Harvey whitehouse modes of religiosity

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harvey whitehouse modes of religiosity

Modes of Religiosity: A Cognitive Theory of Religious Transmission by Harvey Whitehouse

Religions--whatever else they may be--are configurations of cultural information reproduced across space and time. Beginning with this seemingly obvious fact of religious transmission, Harvey Whitehouse goes on to construct a testable theory of how religions are created, passed on, and changed. At the center of his theory are two divergent modes of religiosity: the imagistic and the doctrinal. Drawing from recent advances in cognitive science, Whitehouses theory shows how religions tend to coalesce around one of these two poles depending on how religious behaviors are remembered. In the imagistic mode, rituals have a lasting impact on peoples minds, haunting not only our memories but influencing the way we ruminate on religious topics. These psychological features are linked to the scale and structure of religious communities, fostering small, exclusive, and ideologically heterogeneous ritual groupings or factions. In the doctrinal mode, on the other hand, religious knowledge is primarily spread through intensive and repetitive teaching; religious communities are contrastingly large, inclusive, and centrally regulated. While these tendencies have long been recognized in the history of the study of religion, the modes of religiosity theory is unique in that it explains why these tendencies exist. More importantly, Whitehouse does not give the final word, but invites us to join a series of collaborative networks among anthropologists, historians, archaeologists, and psychologists, currently trying to falsify, confirm, or refine the theory. Are you tired of the flood of descriptions and interpretations of religions which offer no clear strategy for evaluation, comparison, and testing? Modes of Religiosity can provide you with a new way to think when you think about religion.
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Harvey Whitehouse - "Neural Correlates of Religious Universals" Part 1

Modes of religiosity

Harvey Whitehouse. Religions--whatever else they may be--are configurations of cultural information reproduced across space and time. Beginning with this seemingly obvious fact of religious transmission, Harvey Whitehouse goes on to construct a testable theory of how religions are created, passed on, and changed. At the center of his theory are two divergent 'modes of religiosity: ' the imagistic and the doctrinal. Drawing from recent advances in cognitive science, Whitehouse's theory shows how religions tend to coalesce around one of these two poles depending on how religious behaviors are remembered. In the 'imagistic mode, ' rituals have a lasting impact on people's minds, haunting not only our memories but influencing the way we ruminate on religious topics. These psychological features are linked to the scale and structure of religious communities, fostering small, exclusive, and ideologically heterogeneous ritual groupings or factions.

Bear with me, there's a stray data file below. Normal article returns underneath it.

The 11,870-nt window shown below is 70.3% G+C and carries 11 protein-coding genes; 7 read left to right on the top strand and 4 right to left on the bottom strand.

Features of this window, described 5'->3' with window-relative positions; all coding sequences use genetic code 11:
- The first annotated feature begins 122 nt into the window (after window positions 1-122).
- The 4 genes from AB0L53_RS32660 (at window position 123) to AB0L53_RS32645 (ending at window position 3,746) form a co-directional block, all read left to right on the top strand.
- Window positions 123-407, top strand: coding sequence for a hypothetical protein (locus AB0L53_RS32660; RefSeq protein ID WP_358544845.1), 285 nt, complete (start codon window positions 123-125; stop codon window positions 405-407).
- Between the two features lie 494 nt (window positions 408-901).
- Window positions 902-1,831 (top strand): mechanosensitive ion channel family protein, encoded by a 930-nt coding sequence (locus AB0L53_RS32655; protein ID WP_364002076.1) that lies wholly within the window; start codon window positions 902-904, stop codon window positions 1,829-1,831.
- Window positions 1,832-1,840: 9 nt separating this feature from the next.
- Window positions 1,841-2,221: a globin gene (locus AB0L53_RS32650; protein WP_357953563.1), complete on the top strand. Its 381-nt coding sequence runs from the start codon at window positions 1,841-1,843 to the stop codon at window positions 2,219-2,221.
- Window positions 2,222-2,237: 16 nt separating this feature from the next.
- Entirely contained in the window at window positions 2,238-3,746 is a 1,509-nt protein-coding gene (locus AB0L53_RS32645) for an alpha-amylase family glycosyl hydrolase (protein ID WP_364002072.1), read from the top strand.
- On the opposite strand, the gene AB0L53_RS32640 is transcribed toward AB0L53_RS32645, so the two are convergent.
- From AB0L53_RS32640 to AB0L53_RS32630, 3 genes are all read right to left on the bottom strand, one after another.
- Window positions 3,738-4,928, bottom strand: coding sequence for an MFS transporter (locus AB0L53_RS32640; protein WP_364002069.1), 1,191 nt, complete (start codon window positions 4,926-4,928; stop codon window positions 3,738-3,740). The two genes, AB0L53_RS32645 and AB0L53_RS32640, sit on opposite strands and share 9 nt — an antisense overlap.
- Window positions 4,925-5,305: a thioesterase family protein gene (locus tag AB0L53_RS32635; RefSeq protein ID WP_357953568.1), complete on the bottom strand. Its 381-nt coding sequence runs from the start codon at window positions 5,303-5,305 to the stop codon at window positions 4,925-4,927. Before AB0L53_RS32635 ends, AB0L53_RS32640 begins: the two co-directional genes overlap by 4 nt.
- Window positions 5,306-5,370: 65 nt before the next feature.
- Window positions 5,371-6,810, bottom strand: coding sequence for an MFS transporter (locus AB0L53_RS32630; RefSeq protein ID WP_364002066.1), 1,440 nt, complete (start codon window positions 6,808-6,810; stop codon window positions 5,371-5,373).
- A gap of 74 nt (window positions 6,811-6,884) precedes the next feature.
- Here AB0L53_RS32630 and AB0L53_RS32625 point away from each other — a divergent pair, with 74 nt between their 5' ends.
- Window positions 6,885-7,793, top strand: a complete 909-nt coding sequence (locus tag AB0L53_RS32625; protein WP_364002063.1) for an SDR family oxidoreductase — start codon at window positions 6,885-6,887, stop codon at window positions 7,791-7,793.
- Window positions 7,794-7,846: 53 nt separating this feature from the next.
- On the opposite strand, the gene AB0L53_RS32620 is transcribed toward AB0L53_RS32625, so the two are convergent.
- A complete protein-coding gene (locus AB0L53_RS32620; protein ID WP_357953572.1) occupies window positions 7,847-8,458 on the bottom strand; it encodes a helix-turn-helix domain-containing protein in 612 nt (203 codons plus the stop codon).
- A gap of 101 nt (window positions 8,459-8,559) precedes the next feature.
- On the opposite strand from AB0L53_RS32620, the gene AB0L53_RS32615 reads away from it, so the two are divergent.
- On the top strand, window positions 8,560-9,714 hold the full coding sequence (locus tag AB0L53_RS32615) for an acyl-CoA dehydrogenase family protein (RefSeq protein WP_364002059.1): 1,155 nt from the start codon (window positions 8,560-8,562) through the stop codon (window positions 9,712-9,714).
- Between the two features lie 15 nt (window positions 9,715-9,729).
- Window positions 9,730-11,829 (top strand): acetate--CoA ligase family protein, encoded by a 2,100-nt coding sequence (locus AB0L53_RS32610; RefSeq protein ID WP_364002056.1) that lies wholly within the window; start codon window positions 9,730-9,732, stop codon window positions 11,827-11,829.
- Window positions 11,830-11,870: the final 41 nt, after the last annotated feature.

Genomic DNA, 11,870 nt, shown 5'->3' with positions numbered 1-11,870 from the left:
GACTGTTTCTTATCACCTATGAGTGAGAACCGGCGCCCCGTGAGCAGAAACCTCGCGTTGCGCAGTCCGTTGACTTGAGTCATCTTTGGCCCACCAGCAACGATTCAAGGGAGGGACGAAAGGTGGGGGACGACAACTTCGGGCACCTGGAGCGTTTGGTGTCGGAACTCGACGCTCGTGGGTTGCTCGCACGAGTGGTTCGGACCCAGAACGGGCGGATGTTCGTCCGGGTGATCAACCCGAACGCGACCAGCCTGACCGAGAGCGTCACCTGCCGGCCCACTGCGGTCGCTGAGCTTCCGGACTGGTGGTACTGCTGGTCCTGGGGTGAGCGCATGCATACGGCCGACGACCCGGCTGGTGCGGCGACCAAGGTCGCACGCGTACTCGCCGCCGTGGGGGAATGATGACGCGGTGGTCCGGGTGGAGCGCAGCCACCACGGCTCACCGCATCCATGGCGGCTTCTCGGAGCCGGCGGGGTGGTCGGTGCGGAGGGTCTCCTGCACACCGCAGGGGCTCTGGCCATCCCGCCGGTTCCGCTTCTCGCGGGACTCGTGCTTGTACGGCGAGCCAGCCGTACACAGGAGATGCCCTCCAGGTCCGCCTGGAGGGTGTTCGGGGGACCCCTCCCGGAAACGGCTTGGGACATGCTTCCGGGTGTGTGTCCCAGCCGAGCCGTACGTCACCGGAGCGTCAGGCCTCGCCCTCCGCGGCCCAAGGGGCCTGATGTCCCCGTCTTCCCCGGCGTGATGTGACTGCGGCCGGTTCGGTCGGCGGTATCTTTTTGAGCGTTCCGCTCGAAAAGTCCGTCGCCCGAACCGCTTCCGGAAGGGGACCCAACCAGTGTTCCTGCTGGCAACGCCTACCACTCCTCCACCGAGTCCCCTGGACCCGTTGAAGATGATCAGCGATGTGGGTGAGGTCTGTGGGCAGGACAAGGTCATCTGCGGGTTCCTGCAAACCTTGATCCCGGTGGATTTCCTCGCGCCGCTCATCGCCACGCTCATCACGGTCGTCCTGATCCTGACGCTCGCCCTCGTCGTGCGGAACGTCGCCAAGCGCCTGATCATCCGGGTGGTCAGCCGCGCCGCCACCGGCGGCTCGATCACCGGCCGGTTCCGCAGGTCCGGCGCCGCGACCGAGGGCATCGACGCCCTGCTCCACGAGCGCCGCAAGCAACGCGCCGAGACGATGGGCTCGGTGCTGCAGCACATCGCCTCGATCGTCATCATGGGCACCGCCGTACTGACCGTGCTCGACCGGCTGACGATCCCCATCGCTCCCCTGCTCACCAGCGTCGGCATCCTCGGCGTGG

Religions—whatever else they may be—are configurations of cultural information reproduced across space and time. Beginning with this seemingly obvious fact of religious transmission, Harvey Whitehouse goes on to construct a testable theory of how religions are created, passed on, and changed.
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The theory of divergent modes of religiosity DMR is intended to explain how religions are created, transmitted, and changed. The imagistic mode is characterized by infrequently performed, high arousal rituals e. In contrast the doctrinal mode is characterized by frequently performed, low arousal rituals e. The theory posits that these differing ritual patterns promote the transmission of religious traditions by exploiting core memory processes. Imagistic rituals arouse strong emotion and generate vivid, flashbulb like, episodic memories , while doctrinal rituals repetitive nature means that rather than individual events the experiences over time are stored in procedural and semantic memories.

Add to GoodReads. Modes of Religiosity. Religions—whatever else they may be—are configurations of cultural information reproduced across space and time. Beginning with this seemingly obvious fact of religious transmission, Harvey Whitehouse goes on to construct a testable theory of how religions are created, passed on, and changed. At the center of his theory are two divergent 'modes of religiosity:' the imagistic and the doctrinal.

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2 COMMENTS

  1. Mukkiabc says:

    Dec 18, At the center of his theory are two divergent 'modes of religiosity': the Drawing from recent advances in cognitive science, Harvey's theory.

  2. Barravever says:

    The theory of divergent modes of religiosity (DMR) is intended to explain how religions are created, transmitted, and changed. DMR theory was first developed by anthropologist Harvey Whitehouse.

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